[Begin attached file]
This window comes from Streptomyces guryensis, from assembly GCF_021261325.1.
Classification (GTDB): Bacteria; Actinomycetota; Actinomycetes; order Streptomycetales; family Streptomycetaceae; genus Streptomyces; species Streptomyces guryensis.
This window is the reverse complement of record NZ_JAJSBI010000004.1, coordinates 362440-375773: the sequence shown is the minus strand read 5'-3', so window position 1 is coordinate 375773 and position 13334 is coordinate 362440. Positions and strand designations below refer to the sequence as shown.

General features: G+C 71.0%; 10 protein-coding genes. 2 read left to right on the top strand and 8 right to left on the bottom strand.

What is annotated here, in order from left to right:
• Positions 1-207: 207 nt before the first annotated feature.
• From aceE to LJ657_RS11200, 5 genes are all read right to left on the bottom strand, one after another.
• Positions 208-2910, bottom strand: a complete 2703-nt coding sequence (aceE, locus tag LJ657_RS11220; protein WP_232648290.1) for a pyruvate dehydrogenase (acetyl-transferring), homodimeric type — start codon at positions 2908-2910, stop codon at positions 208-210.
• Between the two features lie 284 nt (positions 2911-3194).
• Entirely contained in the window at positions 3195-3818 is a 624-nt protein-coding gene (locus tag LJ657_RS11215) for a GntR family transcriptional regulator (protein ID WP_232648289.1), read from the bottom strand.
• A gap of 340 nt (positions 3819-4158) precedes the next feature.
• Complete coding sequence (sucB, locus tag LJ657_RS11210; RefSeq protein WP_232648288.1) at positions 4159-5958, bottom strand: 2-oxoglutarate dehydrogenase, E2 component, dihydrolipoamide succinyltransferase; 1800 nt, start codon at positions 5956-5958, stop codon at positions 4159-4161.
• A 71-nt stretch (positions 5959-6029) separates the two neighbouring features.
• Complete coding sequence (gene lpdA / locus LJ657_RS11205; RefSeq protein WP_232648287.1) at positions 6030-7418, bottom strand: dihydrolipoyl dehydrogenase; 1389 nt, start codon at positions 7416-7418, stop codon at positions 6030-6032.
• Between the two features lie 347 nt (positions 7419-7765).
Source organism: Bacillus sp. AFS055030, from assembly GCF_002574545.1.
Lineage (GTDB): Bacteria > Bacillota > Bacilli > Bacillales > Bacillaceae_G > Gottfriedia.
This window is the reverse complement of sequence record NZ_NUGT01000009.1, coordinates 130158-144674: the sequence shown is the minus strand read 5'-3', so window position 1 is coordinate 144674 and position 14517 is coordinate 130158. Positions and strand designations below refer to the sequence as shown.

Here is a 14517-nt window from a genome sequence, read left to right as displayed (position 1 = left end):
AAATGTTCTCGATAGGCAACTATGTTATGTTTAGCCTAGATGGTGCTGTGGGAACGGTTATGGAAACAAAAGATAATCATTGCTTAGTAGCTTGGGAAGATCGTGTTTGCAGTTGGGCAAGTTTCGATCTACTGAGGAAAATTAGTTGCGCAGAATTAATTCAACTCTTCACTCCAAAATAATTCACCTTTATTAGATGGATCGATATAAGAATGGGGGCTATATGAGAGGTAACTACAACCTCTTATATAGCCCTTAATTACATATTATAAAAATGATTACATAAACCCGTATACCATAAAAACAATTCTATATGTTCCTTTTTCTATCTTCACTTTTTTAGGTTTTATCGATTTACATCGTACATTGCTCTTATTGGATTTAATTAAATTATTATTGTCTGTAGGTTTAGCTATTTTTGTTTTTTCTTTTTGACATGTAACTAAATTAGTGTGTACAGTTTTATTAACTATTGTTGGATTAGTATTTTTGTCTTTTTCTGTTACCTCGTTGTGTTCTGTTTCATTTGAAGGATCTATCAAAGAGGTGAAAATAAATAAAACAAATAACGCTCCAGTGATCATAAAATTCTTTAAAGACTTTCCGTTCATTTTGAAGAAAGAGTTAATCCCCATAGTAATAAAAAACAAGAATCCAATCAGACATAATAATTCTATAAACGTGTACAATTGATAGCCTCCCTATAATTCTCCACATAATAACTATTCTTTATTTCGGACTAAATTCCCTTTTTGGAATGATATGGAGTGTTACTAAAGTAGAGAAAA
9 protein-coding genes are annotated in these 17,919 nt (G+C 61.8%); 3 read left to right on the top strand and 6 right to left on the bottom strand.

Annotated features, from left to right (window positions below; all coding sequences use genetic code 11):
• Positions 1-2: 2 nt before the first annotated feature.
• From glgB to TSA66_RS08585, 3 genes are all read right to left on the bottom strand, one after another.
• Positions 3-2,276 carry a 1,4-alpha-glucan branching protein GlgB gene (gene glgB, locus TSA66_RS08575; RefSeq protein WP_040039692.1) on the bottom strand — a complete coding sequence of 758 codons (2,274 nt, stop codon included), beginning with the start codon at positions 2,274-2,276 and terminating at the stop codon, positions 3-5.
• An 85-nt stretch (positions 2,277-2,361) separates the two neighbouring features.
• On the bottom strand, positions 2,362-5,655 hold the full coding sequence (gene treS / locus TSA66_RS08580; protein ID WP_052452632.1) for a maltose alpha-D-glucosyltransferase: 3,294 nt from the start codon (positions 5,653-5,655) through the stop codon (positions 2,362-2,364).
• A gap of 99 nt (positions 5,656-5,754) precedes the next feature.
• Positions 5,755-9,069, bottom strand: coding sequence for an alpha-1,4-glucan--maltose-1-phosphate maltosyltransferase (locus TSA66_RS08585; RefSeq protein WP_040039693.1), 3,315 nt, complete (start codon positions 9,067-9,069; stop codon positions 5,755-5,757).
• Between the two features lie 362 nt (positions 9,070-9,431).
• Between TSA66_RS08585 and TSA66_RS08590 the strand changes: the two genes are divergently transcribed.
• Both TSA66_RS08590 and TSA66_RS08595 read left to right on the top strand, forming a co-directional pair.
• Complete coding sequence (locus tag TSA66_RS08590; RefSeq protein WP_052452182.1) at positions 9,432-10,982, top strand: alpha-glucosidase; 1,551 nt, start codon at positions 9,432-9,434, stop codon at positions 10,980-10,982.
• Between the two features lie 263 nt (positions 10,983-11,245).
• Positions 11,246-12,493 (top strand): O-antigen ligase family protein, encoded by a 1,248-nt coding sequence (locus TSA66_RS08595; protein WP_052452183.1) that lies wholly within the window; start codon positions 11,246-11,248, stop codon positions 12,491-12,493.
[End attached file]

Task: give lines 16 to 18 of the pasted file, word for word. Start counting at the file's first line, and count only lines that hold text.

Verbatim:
Source organism: Bacillus sp. AFS055030, from assembly GCF_002574545.1.
Lineage (GTDB): Bacteria > Bacillota > Bacilli > Bacillales > Bacillaceae_G > Gottfriedia.
This window is the reverse complement of sequence record NZ_NUGT01000009.1, coordinates 130158-144674: the sequence shown is the minus strand read 5'-3', so window position 1 is coordinate 144674 and position 14517 is coordinate 130158. Positions and strand designations below refer to the sequence as shown.